Adam West, the actor behind one of the most beloved and enduring renditions of Batman, died Friday night at age 88. West donned the black mask of the Caped Crusader in the 1960s, playing the role as a plucky, intrepid hero for television.

While Washington and the media were preoccupied with James Comey hearings and Donald Trump press conferences this week, what else was going on that we didn't hear about? Or, ought to be paying closer attention to?

Nick Burns, the undersecretary of state for political affairs under George W. Bush, is a professor at Harvard’s Kennedy School. The World's Marco Werman caught up with him so he could remind us about some issues that may have been overshadowed by the latest drama in Washington.

President Trump said Friday he would be willing to testify under oath about his interactions with former FBI Director James Comey, whom he fired in May.

The president said Comey's testimony on Thursday before the Senate Intelligence Committee mostly vindicated his previous claims about their interactions.

President Trump has broken the silence he maintained during former FBI Director James Comey's testimony Thursday, saying on Twitter that he was vindicated in the hearing that explored Russian meddling in the U.S. election, its ties to Trump's security adviser, and Trump's dealings with Comey.

"Despite so many false statements and lies, total and complete vindication...and WOW, Comey is a leaker!" the president tweeted early Friday morning.

For British whistle-maker, the future is cloudy after the election

Jun 9, 2017
Kai Ryssdal and Sean McHenry

After the Brexit vote about a year ago, our partners at the BBC checked in with Simon Topman. Topman is the managing director at the Acme Whistle Co. in Birmingham, England, which does about 40 percent of its business in Europe — and the future felt pretty uncertain back then. After the huge upset in the U.K. general election yesterday, Marketplace host Kai Ryssdal called Topman to check in. An edited transcript of their conversation is below. 

Kai Ryssdal: Well, here we are the next day, as it were. What's your gut telling you about this election?

In 1996, the Federal Reserve picked 2 percent as a national goal for inflation. There was no consensus on that number, and it wasn’t seen as too terribly important at the time, since the economy was strong. But when the Great Recession hit, some economists say if we’d had a higher level of inflation, that would have given the Fed more options for handling it. Besides simply lowering interest rates to essentially zero, regulators could have aimed to lower inflation, too.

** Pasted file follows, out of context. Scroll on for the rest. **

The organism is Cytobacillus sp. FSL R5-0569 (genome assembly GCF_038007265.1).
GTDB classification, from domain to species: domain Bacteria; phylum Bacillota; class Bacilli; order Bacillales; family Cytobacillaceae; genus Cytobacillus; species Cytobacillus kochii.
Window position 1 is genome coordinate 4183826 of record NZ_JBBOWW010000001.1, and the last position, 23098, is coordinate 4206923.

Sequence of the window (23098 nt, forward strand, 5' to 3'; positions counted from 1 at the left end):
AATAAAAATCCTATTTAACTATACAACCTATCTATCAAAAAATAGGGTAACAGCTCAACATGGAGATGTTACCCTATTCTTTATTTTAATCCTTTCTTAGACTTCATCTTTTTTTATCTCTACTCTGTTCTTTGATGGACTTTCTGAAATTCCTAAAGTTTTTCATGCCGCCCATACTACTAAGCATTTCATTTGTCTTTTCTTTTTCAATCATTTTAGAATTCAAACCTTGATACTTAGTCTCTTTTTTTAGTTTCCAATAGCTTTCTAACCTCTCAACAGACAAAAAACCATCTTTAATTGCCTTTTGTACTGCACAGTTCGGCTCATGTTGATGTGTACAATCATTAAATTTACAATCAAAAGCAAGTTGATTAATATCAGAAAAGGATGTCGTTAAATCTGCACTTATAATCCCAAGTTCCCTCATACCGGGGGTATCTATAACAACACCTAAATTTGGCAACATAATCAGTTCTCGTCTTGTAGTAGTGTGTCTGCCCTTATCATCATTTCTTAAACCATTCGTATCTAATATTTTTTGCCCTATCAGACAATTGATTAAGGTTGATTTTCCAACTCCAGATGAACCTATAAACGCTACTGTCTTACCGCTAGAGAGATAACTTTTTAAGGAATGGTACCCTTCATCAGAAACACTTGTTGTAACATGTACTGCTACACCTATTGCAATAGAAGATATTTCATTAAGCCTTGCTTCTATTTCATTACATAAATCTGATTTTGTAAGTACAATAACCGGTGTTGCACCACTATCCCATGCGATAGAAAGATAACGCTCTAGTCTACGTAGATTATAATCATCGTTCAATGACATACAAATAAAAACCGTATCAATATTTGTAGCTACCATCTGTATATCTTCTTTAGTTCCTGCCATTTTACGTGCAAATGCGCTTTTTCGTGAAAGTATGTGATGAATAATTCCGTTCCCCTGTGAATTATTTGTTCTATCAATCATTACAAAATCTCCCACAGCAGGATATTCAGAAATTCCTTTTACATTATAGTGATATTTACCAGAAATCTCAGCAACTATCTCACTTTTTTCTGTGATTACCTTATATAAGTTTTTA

Is the UK facing parliamentary paralysis?

Jun 9, 2017
Kai Ryssdal and Sam Beard

British Prime Minister Theresa May was picking up the pieces today after her Conservative Party lost its parliamentary majority in yesterday's election. She called for the election back in April seeking a clear mandate from British voters heading into negotiations with the European Union about leaving the bloc.

Aaron Schrank

As of today, Taylor Swift’s music catalog is back on Spotify and the other major streaming services. Swift pulled her music from Spotify in 2014, saying the company didn't pay artists fairly. But, to borrow some lyrics from a now-streamable Taylor Swift track: “Everything has changed.”

What's changed exactly? Well, Spotify has given the pop star some of what she wants. In April, the company inked a licensing deal with Swift’s distributor, Universal Music Group, which allow artists like Swift to do something known as “windowing” on new releases.

Kai Ryssdal

Sheelah Kolhatkar of The New Yorker and David Gura of Bloomberg join us to discuss the week's business and economic news. With the stunning election results in Britain now final, we look at how the political turmoil will impact Brexit negotiations and if the European Union now has leverage. Then, we turn our attention to the White House and Donald Trump's economic agenda. The House managed to gut Dodd-Frank while much of the country's attention was on James Comey's testimony. What will happen now to the Consumer Financial Protection Bureau?

CEO Deborah Flint is at the helm of LAX and its multibillion dollar makeover

Jun 9, 2017
Kai Ryssdal and Bridget Bodnar

Deborah Flint is about to celebrate two years as CEO of Los Angeles World Airports, a job that puts her in charge of Los Angeles International Airport and Van Nuys Airport. LAX was already in the middle of a multibillion dollar renovation project, which Flint continues to helm. It includes renovating terminals and finally linking the second busiest airport in the country with the city's metro system. 

Deborah Flint: Thanks for being here at LAX.